skip to main content

SciTech ConnectSciTech Connect

Title: Imaging the supermassive black hole shadow and jet base of M87 with the event horizon telescope

The Event Horizon Telescope (EHT) is a project to assemble a Very Long Baseline Interferometry (VLBI) network of millimeter wavelength dishes that can resolve strong field general relativistic signatures near a supermassive black hole. As planned, the EHT will include enough dishes to enable imaging of the predicted black hole 'shadow', a feature caused by severe light bending at the black hole boundary. The center of M87, a giant elliptical galaxy, presents one of the most interesting EHT targets as it exhibits a relativistic jet, offering the additional possibility of studying jet genesis on Schwarzschild radius scales. Fully relativistic models of the M87 jet that fit all existing observational constraints now allow horizon-scale images to be generated. We perform realistic VLBI simulations of M87 model images to examine the detectability of the black shadow with the EHT, focusing on a sequence of model images with a changing jet mass load radius. When the jet is launched close to the black hole, the shadow is clearly visible both at 230 and 345 GHz. The EHT array with a resolution of 20-30 μas resolution (∼2-4 Schwarzschild radii) is able to image this feature independent of any theoretical models and we show thatmore » imaging methods used to process data from optical interferometers are applicable and effective for EHT data sets. We demonstrate that the EHT is also capable of tracing real-time structural changes on a few Schwarzschild radii scales, such as those implicated by very high-energy flaring activity of M87. While inclusion of ALMA in the EHT is critical for shadow imaging, the array is generally robust against loss of a station.« less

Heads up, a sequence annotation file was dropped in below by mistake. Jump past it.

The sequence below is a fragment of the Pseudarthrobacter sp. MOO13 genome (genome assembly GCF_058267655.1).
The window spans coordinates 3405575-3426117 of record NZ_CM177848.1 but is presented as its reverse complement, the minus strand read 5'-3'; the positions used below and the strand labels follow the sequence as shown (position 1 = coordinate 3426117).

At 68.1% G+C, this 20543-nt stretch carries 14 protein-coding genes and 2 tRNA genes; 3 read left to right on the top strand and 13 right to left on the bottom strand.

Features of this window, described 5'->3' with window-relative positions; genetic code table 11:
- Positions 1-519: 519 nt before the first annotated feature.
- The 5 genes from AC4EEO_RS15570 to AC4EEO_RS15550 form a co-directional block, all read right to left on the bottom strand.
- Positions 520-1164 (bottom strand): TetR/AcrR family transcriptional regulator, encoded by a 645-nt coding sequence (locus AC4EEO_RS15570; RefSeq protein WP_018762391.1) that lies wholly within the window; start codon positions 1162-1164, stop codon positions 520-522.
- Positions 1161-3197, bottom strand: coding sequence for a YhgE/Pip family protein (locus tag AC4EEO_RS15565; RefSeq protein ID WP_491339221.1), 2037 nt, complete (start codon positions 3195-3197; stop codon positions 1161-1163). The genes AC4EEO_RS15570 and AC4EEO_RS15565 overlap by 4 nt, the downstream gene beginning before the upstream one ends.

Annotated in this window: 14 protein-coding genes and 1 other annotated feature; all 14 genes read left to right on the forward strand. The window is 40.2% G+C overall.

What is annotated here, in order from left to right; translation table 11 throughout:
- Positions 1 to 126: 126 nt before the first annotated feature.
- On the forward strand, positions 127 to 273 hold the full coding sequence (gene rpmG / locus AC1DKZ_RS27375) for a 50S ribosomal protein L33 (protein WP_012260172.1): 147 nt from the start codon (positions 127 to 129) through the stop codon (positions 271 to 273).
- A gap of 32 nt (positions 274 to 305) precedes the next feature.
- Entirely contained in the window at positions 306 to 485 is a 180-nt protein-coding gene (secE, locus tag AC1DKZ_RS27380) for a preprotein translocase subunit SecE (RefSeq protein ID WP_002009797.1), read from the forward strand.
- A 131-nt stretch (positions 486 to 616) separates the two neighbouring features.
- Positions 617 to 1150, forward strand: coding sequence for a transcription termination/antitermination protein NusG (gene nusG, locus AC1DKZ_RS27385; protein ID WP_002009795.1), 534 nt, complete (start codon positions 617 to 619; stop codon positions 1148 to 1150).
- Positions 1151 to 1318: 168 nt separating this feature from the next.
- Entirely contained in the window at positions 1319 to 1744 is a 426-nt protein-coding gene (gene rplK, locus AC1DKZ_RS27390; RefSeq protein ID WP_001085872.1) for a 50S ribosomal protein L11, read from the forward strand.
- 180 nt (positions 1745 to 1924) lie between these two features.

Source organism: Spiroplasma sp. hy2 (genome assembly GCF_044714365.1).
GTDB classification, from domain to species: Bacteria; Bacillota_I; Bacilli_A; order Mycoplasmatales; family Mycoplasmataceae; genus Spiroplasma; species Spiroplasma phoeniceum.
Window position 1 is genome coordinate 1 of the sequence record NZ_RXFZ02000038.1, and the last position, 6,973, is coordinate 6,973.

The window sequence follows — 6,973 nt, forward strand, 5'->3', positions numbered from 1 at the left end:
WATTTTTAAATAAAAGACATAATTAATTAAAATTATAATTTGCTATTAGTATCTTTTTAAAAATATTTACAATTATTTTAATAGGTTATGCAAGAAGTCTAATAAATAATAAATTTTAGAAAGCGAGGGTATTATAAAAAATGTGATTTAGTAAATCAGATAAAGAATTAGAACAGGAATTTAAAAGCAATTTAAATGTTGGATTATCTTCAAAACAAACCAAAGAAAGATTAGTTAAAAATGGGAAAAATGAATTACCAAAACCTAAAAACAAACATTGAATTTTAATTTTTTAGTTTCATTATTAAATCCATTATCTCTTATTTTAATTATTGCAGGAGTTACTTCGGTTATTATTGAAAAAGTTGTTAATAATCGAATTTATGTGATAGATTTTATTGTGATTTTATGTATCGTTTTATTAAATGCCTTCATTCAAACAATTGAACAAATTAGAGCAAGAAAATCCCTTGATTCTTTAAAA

Authors:
; ; ;  [1] ;  [2] ;  [3] ;  [4]
  1. Massachusetts Institute of Technology, Haystack Observatory, Route 40, Westford, MA 01886 (United States)
  2. Perimeter Institute for Theoretical Physics, 31 Caroline Street North, Waterloo, ON N2L 2Y5 (Canada)
  3. Department of Physics and Astronomy, Georgia State University, 25 Park Place NE, Atlanta, GA 30303 (United States)
  4. Department of Astronomy, University of Michigan, 918 Dennison Building, Ann Arbor, MI 48109-1090 (United States)
Publication Date:
OSTI Identifier:
22356615
Resource Type:
Journal Article
Resource Relation:
Journal Name: Astrophysical Journal; Journal Volume: 788; Journal Issue: 2; Other Information: Country of input: International Atomic Energy Agency (IAEA)
Country of Publication:
United States
Language:
English
Subject:
79 ASTROPHYSICS, COSMOLOGY AND ASTRONOMY; BLACK HOLES; FLARING; GALAXIES; INCLUSIONS; INTERFEROMETERS; INTERFEROMETRY; MASS; RELATIVISTIC RANGE; RESOLUTION; SCHWARZSCHILD RADIUS; SIMULATION; TELESCOPES; VISIBLE RADIATION; WAVELENGTHS